Body Horror and Belly Laughs in 'Stranger Things 3' Episode 5 (RECAP)
[Warning: The below contains MAJOR spoilers for the Stranger Things Season 3 Episode 5, "Chapter Five: The Flayed"]
Stranger Things Season 3 hits a series high point in an absolute gut-buster of an episode, and when I say gut-buster, I mean that both literally and figuratively.
Paul Dichter’s script beautifully balances horror and humor with big scares and even bigger laughs. Honestly, if there is any episode that gets down to the core essence of what makes Stranger Things work, it’s this one right here. Ignoring the blatant New Coke shilling, "The Flayed" is easily the best outing of the third season so far. It has a bit of everything. Genuinely gruesome body horror. Fun riffs on Eighties action movies. Buddy cop banter and sitcom-style capers. And even though it might seem like too much going on at once, it somehow all hangs together effortlessly.
The actor previews Billy's place in Season 3, and whether he thinks Hawkins' resident bad boy has any redeeming qualities.
I think a key reason why this season is working so well is that it has succeeded in splitting its core cast into separate ragtag groups in a way that feels surprisingly natural. Each grouping makes sense. And not only is each group’s story compelling in its own right, but each has its own tone and aesthetic. This episode, in particular, really highlights that mix of styles.
Let’s start with the horror because this might be the most grotesque Stranger Things has ever been. Nancy (Natalia Dyer) calls Jonathan (Charlie Heaton) to let him know about demonic Doris and warns him that Will (Noah Schnapp) might be in danger. The pair meet up with Will, Mike (Finn Wolfhard), Lucas (Caleb McGlaughlin), Eleven (Millie Bobby Brown) and Max (Sadie Sink) to share info, and they soon figure out that the Mind Flayer is building an army. The plan is to find where the “flaying” is happening, and so, Will suggests setting Doris free and following her to see if she takes them to the source.
What follows is a brilliant bit of hospital horror-show. It’s all flickering lights and bloody surgical equipment. Doris has disappeared, but in her place are the recently flayed news editors, Tom (Michael Park) and Bruce (Jake Busey), who stalk the corridors like zombies. While the kids hang in the waiting area, where Mike and Eleven extend the olive branch over a packet of M&Ms, Nancy and Jonathan take care of their old bosses in a violent showdown.
The real stomach-turner is what happens to Tom and Bruce’s bodies once they’ve been killed. The skin melts from their faces as they dissolve into that now familiar goo. These two lumps of sentient slime then crawl their way through the hospital like slugs and meld together to create what I can only describe as a sharp-fanged blob monster.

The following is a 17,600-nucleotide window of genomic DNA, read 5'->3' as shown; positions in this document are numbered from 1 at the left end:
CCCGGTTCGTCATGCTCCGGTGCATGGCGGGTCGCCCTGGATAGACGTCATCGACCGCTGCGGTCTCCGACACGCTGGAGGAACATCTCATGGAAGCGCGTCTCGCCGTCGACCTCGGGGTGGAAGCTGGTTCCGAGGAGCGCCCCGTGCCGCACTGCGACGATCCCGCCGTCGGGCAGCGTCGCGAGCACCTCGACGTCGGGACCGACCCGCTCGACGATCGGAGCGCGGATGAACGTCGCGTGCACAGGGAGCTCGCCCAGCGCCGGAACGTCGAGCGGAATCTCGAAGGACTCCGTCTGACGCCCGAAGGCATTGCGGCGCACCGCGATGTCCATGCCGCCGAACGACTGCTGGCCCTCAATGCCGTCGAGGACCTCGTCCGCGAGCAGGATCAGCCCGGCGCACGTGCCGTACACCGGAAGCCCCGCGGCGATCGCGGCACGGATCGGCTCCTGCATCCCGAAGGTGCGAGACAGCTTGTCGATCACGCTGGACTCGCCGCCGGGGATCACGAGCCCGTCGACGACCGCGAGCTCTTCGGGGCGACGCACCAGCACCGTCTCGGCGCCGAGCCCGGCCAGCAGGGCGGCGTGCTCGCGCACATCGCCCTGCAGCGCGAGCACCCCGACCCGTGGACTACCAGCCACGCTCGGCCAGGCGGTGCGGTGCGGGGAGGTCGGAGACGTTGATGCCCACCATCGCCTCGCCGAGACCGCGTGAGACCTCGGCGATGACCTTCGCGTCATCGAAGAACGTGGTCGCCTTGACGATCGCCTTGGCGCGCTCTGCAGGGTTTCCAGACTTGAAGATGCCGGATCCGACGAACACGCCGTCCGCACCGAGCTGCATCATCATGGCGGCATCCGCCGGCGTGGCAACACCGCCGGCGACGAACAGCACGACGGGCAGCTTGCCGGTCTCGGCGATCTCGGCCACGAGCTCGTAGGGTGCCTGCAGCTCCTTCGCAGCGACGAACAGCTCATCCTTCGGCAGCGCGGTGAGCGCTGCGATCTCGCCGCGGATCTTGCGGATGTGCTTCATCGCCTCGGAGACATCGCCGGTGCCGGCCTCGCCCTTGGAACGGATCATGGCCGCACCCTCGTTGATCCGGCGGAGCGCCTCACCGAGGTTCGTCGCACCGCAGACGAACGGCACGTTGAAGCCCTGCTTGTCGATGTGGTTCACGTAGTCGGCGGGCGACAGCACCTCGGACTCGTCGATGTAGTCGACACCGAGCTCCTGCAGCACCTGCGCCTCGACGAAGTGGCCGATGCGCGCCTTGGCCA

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On the lighter side of things, Winona Ryder and David Harbour are starring in the best 80s buddy cop movie you never knew you needed. After discovering a hidden laboratory at one of the abandoned properties, Joyce and Hopper have another run-in with the machine gun toting Terminator. Hopper fights him off and manages to kidnap a nerdy Russian scientist called Alexei (Alec Utgoff) in the process. There is a definite Sopranos “Pine Barrens” vibe to the sequence of Joyce and Hopper trudging through the woods with their handcuffed captor in tow, amusingly bickering every step of the way. Hopper is extra surly this season, but Joyce is giving as good as she gets.
The funniest sequence takes place outside of a 7-Eleven gas station when Hopper commandeers a man’s convertible (license plate: Todfather) by pretending that Alexie is a deranged criminal who “murdered many children.” It only gets funnier when Joyce arrives seconds later posing as Hopper’s partner: Detective Byers. “Yes, this man is a very dangerous forger,” she improvises. “Child murderer,” Hopper corrects her.
Fun is still the point of this nostalgic horror romp.
The laughs continue when the trio visits Murray Bauman (Brett Gelman making his return to the series), who is apparently the only person in the area who can translate Russian. As he did last season, Murray once again senses sexual tension between his guests and doesn't mind letting them know. But Joyce doesn't tolerate the Dr. Freud routine, and in her standout moment of the series so far, she interrupts Murray’s patronizing putdowns to give him a piece of her mind. “Stop behaving like a JACKASS and ask [Alexei] what he's doing that's making my magnets fall off my damn fridge! Please!" she yells. Hopper's surliness is definitely rubbing off on her.
Insults, yelling, and Russian bad guys are all the rage with the Scoops Troop too, who have spent the night together trapped in an elevator surrounded by boxes of green acid. After making their escape, the gang ends up in a seemingly endless corridor that eventually leads to a sort of Dr. No style underground lab. They sneak into a control room, where Steve (Joe Keery) knocks out an armed guard. “You did it! You won a fight!” Dustin (Gaten Matarazzo) exclaims. It’s then when they notice the testing room which contains the nuclear weapon-sized laser trying to rip open the portal to the Upside Down. Yes, that Soviet Union lab was under Hawkins all along!
It's important for any show to have a good soundtrack, but for a show set in the '80s, music is crucial.
If Stranger Things can keep up this pace and the right balance of frights, funnies, and thrills, then it could be the best season so far.
Stranger Things, Streaming, Netflix